Morning Drinking At The Airport Could Be Banned

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It’s a holiday tradition many people are always keen to uphold, regardless of the disgustingly early time of morning and the flight they’re about to catch.

However, round-the-clock drinking at UK airports could be banned under new proposals being put forward by the government.

Licensing laws at airport terminals are set to be reviewed by the Home Office, meaning a change in drinking times and alcohol allowance for passengers.

Airlines, have been calling for changes in airport drinking regulations – especially drinking before flights – for some time now, as they’re often left with the consequences of disorderly passengers. A recent spike in the number of arrests for drunken behaviour has forced the issue into the public eye.

Home Office minister Victoria Atkins said disruptive or drunk behaviour on flights was unacceptable, and more details on the new proposals will be released today, November 1, reports The Guardian.

Earlier this year, it was revealed drunk passengers could face fines of up to £80,000 if a plane has to be diverted due to their behaviour. While passengers found to be drunk on a plane could be fined up to £5,000 and face up to two years in prison.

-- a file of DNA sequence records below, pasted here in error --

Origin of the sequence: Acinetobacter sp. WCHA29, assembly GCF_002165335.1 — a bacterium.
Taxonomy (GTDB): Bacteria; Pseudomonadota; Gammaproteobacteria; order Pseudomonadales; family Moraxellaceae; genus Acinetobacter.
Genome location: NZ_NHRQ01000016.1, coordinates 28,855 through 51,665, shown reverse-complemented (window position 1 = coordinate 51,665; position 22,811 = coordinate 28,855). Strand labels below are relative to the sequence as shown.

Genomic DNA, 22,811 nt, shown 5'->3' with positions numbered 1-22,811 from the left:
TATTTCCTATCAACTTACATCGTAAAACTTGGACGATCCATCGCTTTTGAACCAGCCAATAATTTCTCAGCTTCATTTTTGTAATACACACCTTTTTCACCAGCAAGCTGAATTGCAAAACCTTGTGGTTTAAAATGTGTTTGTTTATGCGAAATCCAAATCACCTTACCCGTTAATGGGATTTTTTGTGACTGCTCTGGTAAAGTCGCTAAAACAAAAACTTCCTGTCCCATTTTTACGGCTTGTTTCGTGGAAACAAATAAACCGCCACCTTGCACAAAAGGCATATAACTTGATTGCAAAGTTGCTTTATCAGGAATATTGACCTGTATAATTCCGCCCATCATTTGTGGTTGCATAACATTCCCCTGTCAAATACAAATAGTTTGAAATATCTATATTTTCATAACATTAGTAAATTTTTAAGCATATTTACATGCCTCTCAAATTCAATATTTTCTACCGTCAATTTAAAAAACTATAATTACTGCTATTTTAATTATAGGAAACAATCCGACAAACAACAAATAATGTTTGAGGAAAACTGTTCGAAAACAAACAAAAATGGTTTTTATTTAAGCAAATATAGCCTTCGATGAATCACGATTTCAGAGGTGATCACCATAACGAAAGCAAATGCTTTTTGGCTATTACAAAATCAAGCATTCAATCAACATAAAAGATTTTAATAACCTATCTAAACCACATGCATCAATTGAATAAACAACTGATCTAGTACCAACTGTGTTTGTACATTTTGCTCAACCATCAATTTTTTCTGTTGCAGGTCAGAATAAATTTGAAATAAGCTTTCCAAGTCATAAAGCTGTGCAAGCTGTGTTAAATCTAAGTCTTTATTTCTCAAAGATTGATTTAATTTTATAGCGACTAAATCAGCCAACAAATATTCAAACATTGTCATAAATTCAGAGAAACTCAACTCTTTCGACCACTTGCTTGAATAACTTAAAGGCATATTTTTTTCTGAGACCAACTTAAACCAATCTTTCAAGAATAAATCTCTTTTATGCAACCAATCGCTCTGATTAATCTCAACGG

In September, Glasgow airport said in the past year, an average of 65 per cent of drunken incidents on flights come from passengers travelling in groups, such as stag and hen parties.

However, Francois Bourienne, chair of the UK Travel Retail Forum, said:

Cases of serious disruptive behaviour are not just limited to younger parties of lads and girls.

Traditionally, late September and October is a popular time for travellers taking advantage of cheaper flights or jetting off for end-of-season parties. We want to particularly remind these groups consequences will be enforced and that means the party could end before you reach your destination.

Earlier this year, a Ryanair flight to Ibiza was forced to turn around and head back to Manchester after only 36 minutes due to a ‘disruptive passenger’. Police then arrested a woman on suspicion of being drunk onboard an aircraft.

An investigation by BBC One’s Panorama¬†revealed a 70 per cent increase in arrests in 2017 due to drunken behaviour on flights or at airports in the UK. This figure has risen from 225 in 2016 to 387 in the following year.

In July this year, the One Too Many campaign was launched, bringing together partners from the aviation industry to raise awareness for the need to fly responsibly.

Launching the campaign, Francois Bourienne said:

It is an offence to be drunk on a plane. Not least to other passengers. The One Too Many campaign is to remind people of the consequences of irresponsible drinking at any stage of their journey and to highlight the fact that, while serious disruptive behaviour remains rare, it can be costly and cause delays. Other passengers become upset and a lot of holidays are ruined.

The risks of drinking too much at an airport include being denied boarding, having the plane you’re on diverted, as well as possible fines and punishments.

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